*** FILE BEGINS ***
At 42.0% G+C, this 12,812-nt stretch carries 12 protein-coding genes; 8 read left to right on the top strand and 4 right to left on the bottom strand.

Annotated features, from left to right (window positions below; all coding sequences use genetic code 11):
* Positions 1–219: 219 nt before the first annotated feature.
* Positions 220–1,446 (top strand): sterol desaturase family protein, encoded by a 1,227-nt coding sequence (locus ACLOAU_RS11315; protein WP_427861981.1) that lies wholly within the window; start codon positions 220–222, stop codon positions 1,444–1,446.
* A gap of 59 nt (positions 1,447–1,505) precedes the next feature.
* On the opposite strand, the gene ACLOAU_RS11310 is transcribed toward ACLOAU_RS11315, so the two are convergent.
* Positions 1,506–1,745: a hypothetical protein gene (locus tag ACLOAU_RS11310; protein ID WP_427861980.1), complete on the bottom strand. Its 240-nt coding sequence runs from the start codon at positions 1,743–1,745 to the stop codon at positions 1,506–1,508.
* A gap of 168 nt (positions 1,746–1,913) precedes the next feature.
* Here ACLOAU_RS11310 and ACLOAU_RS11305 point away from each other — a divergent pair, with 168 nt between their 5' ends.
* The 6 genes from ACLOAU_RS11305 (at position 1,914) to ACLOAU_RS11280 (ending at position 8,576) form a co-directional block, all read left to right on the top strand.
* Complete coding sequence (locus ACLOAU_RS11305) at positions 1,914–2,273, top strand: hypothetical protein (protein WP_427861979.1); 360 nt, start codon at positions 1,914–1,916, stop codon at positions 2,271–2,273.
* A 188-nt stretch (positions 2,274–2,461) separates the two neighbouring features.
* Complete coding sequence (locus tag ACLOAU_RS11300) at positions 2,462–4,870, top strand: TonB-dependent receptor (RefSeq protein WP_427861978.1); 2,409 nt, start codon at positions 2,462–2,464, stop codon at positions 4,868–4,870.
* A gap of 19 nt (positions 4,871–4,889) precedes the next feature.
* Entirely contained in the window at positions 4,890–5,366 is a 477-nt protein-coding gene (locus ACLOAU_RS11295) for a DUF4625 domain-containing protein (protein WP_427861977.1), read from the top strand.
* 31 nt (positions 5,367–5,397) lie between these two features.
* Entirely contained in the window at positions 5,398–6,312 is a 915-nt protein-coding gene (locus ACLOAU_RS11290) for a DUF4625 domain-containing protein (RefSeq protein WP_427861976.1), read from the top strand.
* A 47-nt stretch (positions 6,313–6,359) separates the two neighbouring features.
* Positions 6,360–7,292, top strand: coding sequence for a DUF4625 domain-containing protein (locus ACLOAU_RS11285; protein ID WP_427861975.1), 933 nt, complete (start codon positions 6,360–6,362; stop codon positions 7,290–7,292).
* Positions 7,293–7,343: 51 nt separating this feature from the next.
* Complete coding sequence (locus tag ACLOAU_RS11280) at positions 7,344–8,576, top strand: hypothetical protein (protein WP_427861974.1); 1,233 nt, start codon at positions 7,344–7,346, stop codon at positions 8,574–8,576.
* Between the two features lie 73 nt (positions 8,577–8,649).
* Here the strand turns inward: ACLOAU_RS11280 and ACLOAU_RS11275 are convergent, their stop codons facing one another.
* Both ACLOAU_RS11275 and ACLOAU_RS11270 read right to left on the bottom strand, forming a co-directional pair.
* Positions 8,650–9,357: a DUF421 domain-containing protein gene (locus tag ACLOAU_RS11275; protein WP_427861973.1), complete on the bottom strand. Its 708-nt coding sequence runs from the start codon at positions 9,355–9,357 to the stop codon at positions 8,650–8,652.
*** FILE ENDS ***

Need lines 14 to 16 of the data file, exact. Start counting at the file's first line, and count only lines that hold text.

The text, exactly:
* A gap of 19 nt (positions 4,871–4,889) precedes the next feature.
* Entirely contained in the window at positions 4,890–5,366 is a 477-nt protein-coding gene (locus ACLOAU_RS11295) for a DUF4625 domain-containing protein (protein WP_427861977.1), read from the top strand.
* 31 nt (positions 5,367–5,397) lie between these two features.